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At what point does a sound become a trigger for gratuitous violence, I wonder? For example, every time I hear the tiresome combination of lo-fi scuzzy distortion with vocals that sound like they have been recorded in a reverberation chamber, part of me wants to grab the nearest seagull, punch it repeatedly in the face and tear off its head, amputate the legs and use the remaining body as a furry rugby ball to take down cyclists riding without helmets and adequate high-vis clothing. That'll teach the lycra clad bastards.

Despite the entrenched clichés with bands loosely categorised as 'lo-fi', there is undeniably some chemistry involved. After all, there must be a reason why people keep coming back to it. Just as there must be a reason why seagulls still exist, other than to loudly squawk outside my window each morning. Destroys The Moon, the second EP from Lady Neptune, the side project/alter-ego of London artist Moema Meade, lies obscured somewhere in this conflict.

On the one hand it's predictable. I might as well have picked up those early Best Coast demos and pretended it was 2009 all over again. On the other hand, there are moments where Meade demonstrates that she is capable of work far more captivating.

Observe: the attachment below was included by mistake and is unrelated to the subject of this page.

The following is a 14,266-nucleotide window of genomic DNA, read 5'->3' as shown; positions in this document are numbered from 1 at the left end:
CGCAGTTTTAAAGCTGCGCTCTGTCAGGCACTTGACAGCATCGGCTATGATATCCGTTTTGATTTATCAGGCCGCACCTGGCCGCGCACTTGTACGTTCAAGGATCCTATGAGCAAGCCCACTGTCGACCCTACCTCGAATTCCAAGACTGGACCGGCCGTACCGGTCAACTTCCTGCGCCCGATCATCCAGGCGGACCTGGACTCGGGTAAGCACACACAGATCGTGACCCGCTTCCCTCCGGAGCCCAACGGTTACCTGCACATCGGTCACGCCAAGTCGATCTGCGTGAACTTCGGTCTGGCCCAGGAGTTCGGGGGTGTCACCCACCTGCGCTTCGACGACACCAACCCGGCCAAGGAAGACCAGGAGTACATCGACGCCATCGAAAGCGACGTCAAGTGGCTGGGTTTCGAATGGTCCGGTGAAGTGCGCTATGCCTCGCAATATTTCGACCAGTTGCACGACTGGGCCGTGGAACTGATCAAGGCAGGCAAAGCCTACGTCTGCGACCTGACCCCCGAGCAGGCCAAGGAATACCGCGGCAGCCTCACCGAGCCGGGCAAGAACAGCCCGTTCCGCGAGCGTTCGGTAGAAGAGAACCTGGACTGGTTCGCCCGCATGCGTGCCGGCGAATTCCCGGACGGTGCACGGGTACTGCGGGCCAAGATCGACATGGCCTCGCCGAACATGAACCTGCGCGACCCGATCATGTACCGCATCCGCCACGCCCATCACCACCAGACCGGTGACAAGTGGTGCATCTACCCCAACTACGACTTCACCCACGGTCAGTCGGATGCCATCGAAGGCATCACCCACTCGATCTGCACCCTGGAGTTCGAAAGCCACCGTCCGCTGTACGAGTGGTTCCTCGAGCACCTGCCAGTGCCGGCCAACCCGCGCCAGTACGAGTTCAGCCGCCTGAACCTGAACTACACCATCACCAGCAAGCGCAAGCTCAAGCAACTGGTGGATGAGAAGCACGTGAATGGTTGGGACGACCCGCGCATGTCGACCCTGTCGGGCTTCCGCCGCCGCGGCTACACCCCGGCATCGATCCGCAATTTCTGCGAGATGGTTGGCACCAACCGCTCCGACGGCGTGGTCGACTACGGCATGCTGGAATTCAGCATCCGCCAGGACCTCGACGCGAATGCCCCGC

This is mainly evident on 'Get Out Of Here'. The song opens with a spacey, echo-laden guitar which gently twists and turns as Meade's syrupy vocals are free to escape the usual dirge. It breakdowns halfway into a thundering mid-tempo stomper. It's a sugary grunge odyssey which recalls the dirty splendour of Bleach and the sultry charms of Giant Drag. It is the sole moment of clarity in an otherwise messy record.

Instrumental opener 'Theme Song' is forgettable and despite some sweet vocals hooks on 'Words', the production is a frequency fuckfest which spoils the song. A superfluous 15 minutes of discombobulated space noises are thrown in at the end on 'Life On Neptune', just in case someone out there didn't get the hint that this was a space themed record.

Meade was probably not be aiming for the moon on this EP, but if she had set her sights just a little higher, perhaps the end result wouldn't have been as unambitious as this sounds.